Invisible Killers Stalk Children in Post-Kony Uganda
Malnutrition, diarrhea and malaria kill more Ugandan children than Kony's 20-year war
SEATTLE, April 17, 2012 /PRNewswire-USNewswire/ -- Friday, April 20, millions of Americans are expected to participate in the "Cover the Night" activities outlined in the viral video phenomenon, Kony2012. Christian aid group World Vision today released a video warning that, while now-infamous warlord Joseph Kony no longer threatens Ugandan communities, invisible killers continue to stalk the nation's children – killers with far more reach than Kony's army, even at its worst.
The violence executed by Kony's Lord's Resistance Army (LRA) was maniacal in its brutality. The LRA targeted innocents, abducting children and forcing them to commit inhumane acts of brutality, often against their own families, before using them as child soldiers in its military campaign. While human toll is hard to calculate, during the early 2000s, an estimated 120 to 150 people died every day as a direct result of the LRA conflict, particularly due to conditions in the squalid displacement camps where many fled to avoid LRA attack.
The LRA left Uganda in 2006, and the millions affected by the war have since been rebuilding their lives after a generation of war. But as they do, poverty-related diseases like malaria, diarrhea and malnutrition continue to kill hundreds of Ugandan children every day. Some 4 percent of infants in Uganda die in their first year of life; 9 percent die before the age of five.
"I experienced Kony's violence myself," said James Odong, who was abducted by the LRA at the age of 19. "I saw children killed – their lives tragically cut short. Today, hundreds of Uganda's children were taken by the invisible killers of malaria, malnutrition and diarrhea. These deaths aren't violent, but each loss is tragic." Odong now serves as World Vision's associate director for peacebuilding.
During the conflict, World Vision provided counseling and support to former child soldiers through its Children of War Rehabilitation Program. Outside of Uganda, World Vision offices carried out extensive advocacy campaigns to raise awareness and political support for a peaceful end to the conflict.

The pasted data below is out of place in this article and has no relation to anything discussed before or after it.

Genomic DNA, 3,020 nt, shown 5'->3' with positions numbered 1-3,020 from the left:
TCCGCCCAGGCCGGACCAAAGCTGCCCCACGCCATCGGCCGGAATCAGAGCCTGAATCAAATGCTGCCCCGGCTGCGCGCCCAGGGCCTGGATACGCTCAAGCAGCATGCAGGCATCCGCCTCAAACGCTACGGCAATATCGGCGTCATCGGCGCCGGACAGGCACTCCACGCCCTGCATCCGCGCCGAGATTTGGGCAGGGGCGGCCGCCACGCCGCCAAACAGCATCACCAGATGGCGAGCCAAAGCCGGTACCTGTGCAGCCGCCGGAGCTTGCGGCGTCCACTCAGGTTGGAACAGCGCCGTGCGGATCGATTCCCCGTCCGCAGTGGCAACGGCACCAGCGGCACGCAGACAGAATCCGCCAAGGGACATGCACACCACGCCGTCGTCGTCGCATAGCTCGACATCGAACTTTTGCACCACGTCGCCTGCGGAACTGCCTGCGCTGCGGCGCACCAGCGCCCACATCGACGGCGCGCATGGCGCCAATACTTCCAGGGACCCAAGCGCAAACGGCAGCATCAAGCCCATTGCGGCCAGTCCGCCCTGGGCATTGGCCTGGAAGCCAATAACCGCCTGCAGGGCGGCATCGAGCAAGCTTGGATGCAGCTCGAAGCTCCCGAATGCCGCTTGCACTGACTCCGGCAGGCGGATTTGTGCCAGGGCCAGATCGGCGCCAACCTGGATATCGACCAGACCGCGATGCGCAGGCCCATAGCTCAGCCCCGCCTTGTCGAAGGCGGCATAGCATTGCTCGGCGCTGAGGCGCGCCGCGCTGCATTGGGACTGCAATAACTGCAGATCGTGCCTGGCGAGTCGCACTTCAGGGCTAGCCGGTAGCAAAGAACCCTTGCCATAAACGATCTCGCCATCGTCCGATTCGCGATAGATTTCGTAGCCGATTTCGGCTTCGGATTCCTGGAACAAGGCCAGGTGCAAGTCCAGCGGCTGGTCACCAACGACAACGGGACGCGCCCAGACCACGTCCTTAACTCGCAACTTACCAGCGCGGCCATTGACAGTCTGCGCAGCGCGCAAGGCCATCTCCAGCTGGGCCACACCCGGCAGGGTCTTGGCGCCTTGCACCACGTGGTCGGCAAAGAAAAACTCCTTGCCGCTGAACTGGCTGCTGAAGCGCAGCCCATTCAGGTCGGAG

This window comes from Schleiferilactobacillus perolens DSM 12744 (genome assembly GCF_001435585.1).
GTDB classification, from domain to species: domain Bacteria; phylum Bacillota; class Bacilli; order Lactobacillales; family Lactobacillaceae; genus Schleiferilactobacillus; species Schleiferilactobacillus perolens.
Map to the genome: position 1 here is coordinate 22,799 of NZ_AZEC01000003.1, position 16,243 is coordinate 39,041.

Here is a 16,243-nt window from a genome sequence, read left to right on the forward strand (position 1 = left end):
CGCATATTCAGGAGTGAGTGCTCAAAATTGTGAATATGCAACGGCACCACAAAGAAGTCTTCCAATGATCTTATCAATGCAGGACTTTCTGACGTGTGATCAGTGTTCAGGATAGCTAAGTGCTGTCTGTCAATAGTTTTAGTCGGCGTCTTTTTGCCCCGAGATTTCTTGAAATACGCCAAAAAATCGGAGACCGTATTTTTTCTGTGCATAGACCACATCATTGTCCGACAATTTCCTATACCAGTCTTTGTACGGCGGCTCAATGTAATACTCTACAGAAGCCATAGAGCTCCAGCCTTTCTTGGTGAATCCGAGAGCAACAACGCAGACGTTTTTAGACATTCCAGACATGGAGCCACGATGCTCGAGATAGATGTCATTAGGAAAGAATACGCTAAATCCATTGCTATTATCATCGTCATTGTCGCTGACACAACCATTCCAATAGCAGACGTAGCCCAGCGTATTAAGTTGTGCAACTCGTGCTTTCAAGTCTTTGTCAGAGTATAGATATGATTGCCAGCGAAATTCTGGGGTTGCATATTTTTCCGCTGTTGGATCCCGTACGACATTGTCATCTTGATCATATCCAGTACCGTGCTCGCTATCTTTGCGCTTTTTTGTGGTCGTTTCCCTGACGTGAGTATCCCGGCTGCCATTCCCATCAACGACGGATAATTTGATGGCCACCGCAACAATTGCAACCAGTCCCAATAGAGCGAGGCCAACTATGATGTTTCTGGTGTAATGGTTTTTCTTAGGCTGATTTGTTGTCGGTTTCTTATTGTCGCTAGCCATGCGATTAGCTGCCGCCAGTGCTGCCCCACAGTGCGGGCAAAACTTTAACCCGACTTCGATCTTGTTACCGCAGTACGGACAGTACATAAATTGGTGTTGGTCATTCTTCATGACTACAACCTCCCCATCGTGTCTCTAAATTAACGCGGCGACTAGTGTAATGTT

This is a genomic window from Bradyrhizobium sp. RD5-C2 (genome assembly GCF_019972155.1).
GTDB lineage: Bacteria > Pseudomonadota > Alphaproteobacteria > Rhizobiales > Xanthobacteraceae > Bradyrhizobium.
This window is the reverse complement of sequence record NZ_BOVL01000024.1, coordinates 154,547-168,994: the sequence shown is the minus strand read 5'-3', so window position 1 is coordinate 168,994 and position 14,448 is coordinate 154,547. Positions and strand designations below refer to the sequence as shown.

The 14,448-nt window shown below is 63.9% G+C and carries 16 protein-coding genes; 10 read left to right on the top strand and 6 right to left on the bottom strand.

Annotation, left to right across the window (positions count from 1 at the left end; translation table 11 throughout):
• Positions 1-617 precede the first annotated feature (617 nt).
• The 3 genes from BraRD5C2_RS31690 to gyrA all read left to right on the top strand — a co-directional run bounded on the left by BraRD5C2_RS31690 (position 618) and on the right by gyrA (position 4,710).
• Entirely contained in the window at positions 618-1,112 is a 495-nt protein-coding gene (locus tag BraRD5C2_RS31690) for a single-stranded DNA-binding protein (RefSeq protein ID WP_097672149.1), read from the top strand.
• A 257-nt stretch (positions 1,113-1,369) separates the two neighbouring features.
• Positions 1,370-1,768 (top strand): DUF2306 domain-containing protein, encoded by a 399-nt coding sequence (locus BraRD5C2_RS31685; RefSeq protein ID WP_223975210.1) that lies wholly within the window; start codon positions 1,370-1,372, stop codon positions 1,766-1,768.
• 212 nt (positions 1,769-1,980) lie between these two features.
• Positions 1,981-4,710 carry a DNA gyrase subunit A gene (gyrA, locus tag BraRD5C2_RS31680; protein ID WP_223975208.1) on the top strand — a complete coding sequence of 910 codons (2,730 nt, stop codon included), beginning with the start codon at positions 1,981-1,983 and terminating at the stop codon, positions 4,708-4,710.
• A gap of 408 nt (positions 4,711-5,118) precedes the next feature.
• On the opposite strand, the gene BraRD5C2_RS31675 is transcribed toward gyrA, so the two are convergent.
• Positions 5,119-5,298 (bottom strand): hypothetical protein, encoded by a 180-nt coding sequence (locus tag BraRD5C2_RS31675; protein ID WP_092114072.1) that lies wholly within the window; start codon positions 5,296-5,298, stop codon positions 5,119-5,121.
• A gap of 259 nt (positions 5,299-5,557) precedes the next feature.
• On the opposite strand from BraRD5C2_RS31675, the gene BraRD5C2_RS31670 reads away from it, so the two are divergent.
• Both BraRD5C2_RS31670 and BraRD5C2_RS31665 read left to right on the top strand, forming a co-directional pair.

Now that peace has returned to Uganda, World Vision's community development programs – funded by the sponsorships of thousands of children in Uganda – continue to help provide anti-malarial bed nets, clean water systems, rehydration treatment, nutritional education, agricultural training and many more initiatives to combat these silent killers – each and every day.
All of these killers are easily prevented and easily treated with the right resources. Extreme poverty keeps most of these children's families from accessing the preventative care and treatment they need, but with the support of groups like World Vision and others, many of these families are gaining access to lifesaving resources.
The public can help by sponsoring a child in Uganda at www.worldvision.org or 888-56-CHILD.
World Vision is a Christian humanitarian organization dedicated to working with children, families and their communities worldwide to reach their full potential by tackling the causes of poverty and injustice. We serve the world's poor regardless of religion, race, ethnicity or gender. For more information, visit www.worldvision.org or follow us on Twitter at @WorldVisionNews.
SOURCE World Vision U.S.